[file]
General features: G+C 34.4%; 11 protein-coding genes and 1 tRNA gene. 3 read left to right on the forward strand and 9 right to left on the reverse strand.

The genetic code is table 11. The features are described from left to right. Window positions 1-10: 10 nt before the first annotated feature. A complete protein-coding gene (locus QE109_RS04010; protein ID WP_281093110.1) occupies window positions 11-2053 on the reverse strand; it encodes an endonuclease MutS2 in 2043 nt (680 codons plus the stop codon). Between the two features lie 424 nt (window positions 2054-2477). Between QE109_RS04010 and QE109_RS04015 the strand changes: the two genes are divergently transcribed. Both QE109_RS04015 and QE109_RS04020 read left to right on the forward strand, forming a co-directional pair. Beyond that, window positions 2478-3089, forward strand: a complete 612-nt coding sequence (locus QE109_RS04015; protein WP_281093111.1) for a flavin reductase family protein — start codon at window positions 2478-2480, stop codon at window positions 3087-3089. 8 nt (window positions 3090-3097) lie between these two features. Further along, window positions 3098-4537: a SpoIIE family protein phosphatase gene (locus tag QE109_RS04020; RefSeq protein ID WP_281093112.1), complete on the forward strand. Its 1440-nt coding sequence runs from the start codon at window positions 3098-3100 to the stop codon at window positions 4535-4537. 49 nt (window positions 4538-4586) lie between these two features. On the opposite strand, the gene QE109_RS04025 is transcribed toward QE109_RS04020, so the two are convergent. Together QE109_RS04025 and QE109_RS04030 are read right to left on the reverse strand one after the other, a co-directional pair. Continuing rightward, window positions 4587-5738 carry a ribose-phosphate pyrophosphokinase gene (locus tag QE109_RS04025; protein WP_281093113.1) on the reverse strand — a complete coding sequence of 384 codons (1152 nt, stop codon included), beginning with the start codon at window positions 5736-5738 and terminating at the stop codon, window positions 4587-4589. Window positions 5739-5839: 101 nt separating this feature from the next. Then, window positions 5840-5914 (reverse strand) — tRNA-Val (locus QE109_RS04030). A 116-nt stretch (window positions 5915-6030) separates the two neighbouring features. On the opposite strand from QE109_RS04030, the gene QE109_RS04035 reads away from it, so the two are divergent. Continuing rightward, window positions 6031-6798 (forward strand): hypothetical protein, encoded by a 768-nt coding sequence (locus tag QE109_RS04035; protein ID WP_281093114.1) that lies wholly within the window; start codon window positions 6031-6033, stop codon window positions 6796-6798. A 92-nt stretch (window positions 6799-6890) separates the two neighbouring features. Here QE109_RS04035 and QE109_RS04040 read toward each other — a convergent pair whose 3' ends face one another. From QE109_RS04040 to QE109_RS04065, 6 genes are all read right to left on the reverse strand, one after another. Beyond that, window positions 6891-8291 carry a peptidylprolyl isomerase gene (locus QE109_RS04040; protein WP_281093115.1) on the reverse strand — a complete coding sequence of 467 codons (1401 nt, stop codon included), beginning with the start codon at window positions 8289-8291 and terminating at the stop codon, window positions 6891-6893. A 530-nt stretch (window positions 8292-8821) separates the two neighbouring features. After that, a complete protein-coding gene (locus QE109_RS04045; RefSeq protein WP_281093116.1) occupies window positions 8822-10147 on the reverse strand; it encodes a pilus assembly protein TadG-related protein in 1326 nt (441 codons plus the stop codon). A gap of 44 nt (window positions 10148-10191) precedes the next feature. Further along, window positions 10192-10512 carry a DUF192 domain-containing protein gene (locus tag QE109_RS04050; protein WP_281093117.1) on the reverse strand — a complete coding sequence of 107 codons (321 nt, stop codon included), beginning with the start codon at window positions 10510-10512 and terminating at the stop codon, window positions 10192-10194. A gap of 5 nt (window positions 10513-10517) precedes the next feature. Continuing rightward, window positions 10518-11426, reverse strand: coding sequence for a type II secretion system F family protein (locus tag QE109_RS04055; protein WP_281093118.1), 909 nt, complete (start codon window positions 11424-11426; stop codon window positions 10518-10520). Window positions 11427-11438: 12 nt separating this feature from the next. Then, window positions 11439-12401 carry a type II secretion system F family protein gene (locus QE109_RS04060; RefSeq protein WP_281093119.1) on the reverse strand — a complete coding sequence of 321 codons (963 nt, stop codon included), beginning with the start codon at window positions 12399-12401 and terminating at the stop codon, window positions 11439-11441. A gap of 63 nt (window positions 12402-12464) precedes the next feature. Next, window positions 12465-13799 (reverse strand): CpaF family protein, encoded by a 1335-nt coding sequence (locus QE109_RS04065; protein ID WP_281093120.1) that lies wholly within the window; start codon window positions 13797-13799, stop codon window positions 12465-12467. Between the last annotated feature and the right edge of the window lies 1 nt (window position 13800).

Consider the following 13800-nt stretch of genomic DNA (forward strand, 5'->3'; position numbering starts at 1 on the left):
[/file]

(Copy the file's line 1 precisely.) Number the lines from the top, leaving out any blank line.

General features: G+C 34.4%; 11 protein-coding genes and 1 tRNA gene. 3 read left to right on the forward strand and 9 right to left on the reverse strand.